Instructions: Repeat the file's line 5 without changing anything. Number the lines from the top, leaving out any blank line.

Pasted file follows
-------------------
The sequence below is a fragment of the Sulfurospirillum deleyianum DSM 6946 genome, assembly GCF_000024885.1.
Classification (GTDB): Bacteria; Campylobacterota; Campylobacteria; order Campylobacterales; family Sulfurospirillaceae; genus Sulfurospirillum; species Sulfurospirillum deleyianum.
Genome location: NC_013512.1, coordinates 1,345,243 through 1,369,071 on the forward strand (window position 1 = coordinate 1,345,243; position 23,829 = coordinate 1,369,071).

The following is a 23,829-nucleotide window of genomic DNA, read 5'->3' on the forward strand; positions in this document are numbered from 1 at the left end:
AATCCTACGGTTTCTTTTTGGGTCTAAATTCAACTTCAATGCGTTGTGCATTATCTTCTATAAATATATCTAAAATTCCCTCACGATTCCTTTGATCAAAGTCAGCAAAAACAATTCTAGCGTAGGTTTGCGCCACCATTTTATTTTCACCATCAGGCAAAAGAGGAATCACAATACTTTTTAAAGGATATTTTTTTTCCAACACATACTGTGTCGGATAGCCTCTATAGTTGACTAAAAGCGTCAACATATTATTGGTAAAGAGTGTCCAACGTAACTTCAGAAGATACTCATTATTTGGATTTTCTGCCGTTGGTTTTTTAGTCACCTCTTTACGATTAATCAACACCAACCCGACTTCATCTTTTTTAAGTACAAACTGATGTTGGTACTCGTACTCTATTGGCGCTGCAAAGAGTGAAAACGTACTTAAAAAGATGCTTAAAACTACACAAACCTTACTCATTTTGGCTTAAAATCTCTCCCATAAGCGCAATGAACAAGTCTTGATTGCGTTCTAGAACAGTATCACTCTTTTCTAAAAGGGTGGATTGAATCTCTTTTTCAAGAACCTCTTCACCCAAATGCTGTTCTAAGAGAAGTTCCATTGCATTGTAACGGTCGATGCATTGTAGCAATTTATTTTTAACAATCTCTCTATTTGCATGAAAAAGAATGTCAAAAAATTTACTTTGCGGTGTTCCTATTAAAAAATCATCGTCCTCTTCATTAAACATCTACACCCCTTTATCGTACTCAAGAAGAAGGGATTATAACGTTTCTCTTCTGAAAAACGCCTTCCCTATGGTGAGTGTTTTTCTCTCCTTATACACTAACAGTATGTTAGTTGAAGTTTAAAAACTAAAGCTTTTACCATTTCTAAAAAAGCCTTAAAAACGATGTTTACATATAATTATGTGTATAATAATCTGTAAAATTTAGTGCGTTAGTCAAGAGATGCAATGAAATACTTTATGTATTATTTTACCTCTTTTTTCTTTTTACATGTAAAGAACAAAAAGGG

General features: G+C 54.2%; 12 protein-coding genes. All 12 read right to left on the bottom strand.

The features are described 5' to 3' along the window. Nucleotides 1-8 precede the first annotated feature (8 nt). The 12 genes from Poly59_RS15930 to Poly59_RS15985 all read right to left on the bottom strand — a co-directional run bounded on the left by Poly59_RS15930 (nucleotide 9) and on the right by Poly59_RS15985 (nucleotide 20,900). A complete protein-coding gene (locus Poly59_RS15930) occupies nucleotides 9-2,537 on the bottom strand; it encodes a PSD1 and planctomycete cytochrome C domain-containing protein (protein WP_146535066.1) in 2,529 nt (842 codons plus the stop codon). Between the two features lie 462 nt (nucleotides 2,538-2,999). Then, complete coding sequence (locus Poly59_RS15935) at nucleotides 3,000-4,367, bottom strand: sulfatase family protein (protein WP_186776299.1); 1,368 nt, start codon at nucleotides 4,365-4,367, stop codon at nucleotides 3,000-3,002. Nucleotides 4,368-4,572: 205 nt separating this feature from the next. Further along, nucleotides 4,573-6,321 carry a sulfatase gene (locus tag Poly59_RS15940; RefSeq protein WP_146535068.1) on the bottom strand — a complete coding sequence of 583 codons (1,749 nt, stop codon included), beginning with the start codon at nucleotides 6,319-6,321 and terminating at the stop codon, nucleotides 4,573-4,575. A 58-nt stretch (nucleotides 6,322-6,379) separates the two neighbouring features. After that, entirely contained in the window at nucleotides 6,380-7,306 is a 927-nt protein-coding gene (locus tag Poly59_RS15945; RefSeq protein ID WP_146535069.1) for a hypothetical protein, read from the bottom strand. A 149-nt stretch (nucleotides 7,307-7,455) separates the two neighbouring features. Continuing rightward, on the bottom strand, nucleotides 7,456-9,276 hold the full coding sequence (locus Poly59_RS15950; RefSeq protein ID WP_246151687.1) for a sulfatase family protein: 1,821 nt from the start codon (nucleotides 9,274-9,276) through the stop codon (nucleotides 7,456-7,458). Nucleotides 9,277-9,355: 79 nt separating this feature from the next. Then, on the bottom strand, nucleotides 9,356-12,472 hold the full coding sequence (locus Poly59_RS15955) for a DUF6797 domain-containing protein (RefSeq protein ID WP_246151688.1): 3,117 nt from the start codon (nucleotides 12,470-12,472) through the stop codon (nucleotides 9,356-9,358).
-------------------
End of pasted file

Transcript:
AATCCTACGGTTTCTTTTTGGGTCTAAATTCAACTTCAATGCGTTGTGCATTATCTTCTATAAATATATCTAAAATTCCCTCACGATTCCTTTGATCAAAGTCAGCAAAAACAATTCTAGCGTAGGTTTGCGCCACCATTTTATTTTCACCATCAGGCAAAAGAGGAATCACAATACTTTTTAAAGGATATTTTTTTTCCAACACATACTGTGTCGGATAGCCTCTATAGTTGACTAAAAGCGTCAACATATTATTGGTAAAGAGTGTCCAACGTAACTTCAGAAGATACTCATTATTTGGATTTTCTGCCGTTGGTTTTTTAGTCACCTCTTTACGATTAATCAACACCAACCCGACTTCATCTTTTTTAAGTACAAACTGATGTTGGTACTCGTACTCTATTGGCGCTGCAAAGAGTGAAAACGTACTTAAAAAGATGCTTAAAACTACACAAACCTTACTCATTTTGGCTTAAAATCTCTCCCATAAGCGCAATGAACAAGTCTTGATTGCGTTCTAGAACAGTATCACTCTTTTCTAAAAGGGTGGATTGAATCTCTTTTTCAAGAACCTCTTCACCCAAATGCTGTTCTAAGAGAAGTTCCATTGCATTGTAACGGTCGATGCATTGTAGCAATTTATTTTTAACAATCTCTCTATTTGCATGAAAAAGAATGTCAAAAAATTTACTTTGCGGTGTTCCTATTAAAAAATCATCGTCCTCTTCATTAAACATCTACACCCCTTTATCGTACTCAAGAAGAAGGGATTATAACGTTTCTCTTCTGAAAAACGCCTTCCCTATGGTGAGTGTTTTTCTCTCCTTATACACTAACAGTATGTTAGTTGAAGTTTAAAAACTAAAGCTTTTACCATTTCTAAAAAAGCCTTAAAAACGATGTTTACATATAATTATGTGTATAATAATCTGTAAAATTTAGTGCGTTAGTCAAGAGATGCAATGAAATACTTTATGTATTATTTTACCTCTTTTTTCTTTTTACATGTAAAGAACAAAAAGGG